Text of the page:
Mabe Auxiliary Unit Patrol and Operational Base
This page as last updated at 6:23pm on 12/8/15
Thank you for selecting information on the Mabe Auxiliary Unit Patrol and
their Operational Base in Cornwall. The info & images below have been supplied by CART's Devon CIO,
Nina Hannaford. If you can provide any more info please email firstname.lastname@example.org
Research into this patrol and its training is ongoing. The information below is published from
various sources and is by no means conclusive. If information is not listed below
it does not necessarily mean the information is not out there but normally means CART researchers
have not found it yet.
If you have any information on this patrol or can help with research in this area please do
Mabe is a parish to the South West of Penryn above the port of Falmouth.
From the very first meeting in Whitehall in July 1940 the Intelligence Officer for Devon and Cornwall (named
Auxiliary Units SW Area) was Captain (later Major) J W Stuart Edmundson an officer in the Royal Engineers. He
liaised with the regular army and received supplies and equipment and formed all the Patrols. He was assisted by
Lieutenant (later Captain) John “Jack” Dingley who became IO for Cornwall in 1943 though he may have assumed the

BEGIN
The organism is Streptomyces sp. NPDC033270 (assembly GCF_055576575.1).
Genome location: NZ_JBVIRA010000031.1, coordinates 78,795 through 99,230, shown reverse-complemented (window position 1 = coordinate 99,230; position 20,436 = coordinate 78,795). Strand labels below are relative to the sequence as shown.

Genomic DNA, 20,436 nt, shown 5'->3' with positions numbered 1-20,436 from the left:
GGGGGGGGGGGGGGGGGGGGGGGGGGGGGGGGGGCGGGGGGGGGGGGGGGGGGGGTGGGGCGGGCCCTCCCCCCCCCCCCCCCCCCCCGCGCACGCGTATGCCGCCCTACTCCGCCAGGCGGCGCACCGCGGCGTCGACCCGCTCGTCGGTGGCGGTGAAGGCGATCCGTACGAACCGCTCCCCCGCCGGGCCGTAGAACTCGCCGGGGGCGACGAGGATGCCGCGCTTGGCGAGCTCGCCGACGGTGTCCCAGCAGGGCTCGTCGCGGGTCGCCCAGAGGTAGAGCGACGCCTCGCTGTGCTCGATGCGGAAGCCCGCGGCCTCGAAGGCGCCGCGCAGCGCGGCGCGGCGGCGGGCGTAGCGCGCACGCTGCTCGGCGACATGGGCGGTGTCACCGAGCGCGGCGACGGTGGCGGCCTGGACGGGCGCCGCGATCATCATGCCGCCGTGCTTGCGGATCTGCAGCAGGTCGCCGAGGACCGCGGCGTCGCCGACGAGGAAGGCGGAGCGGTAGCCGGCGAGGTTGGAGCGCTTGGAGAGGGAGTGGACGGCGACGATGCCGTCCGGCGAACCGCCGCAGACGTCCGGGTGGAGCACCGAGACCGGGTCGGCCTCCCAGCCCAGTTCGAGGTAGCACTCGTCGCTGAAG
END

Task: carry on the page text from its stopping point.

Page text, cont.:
roll before that.
In November 1943 Devon and Cornwall were separated and Edmundson was succeeded in Cornwall by Captain John
Dingley and in Devon by Major W W “Bill” Harston who would
remain in command until near stand down. At the end of Harston's command he would cover “No 4 Region” being the
whole of the South West Peninsular and Wales.
The IOs were being withdrawn from around August 1944 leaving the Area and Group Commanders.
After 1941 a “grouping” system was developed where some patrols within a demographic area would train together
under more local command. Mabe was part of group 3 along with Redruth, Perranwell , Constantine, Philleigh, Truro,
Perranporth, Newlyn East, Grampound, St Colomb, St Mawgan, Probus and St Dennis. At stand down they were under the
group command of Captain H W Abbiss from Truro along with Lieutenant F J Yeo and 2nd Lieutenant E K F Harte.
Captain H W Abbiss from Truro was also the area Commander for this and groups 1 to 4, covering two thirds of the
In 1945 Captain Abbiss was awarded the MBE (Military Division).
Locally, Mabe, Perranwell and Constantine were under the command of Lieutenant Alec McLeod. Though official
records show McLeod was called up to HM Forces in July 1943 he is present in many stand down photographs. He may
well have been called up but returned to Auxiliary Units when his roll was realised.
Sergeant Donald Welch
Corporal Clarence Thomas
Gerald W Midlen
Ken Welch (son of Sgt. Welch)
W Pascoe joined HM Forces April 1943
R Grenville Berryman posted to 7th Cornwall Home Guard.
Constantine, Mabe and Perranwell Patrols. Not all Patrol members present. Original photos all courtesy
of Ken Walsh
Back L-R : ? S Goodman, William Dunbar (Mabe), Gerald Medlin (Mabe), Unknown, Clarence Thomas (Mabe), James
Caddy (Constantine), Herbert Snell.
Middle L-R: Unkown, Sgt. Pascoe (Constantine), Lt Alec McLeod, Sgt. Donald Welch (Mabe), Unknown
Front L-R: Percy Terrill ( Perranwell), Unknown, Unknown, Unknown, Rex Rapson (Mabe), G Berryman (Mabe),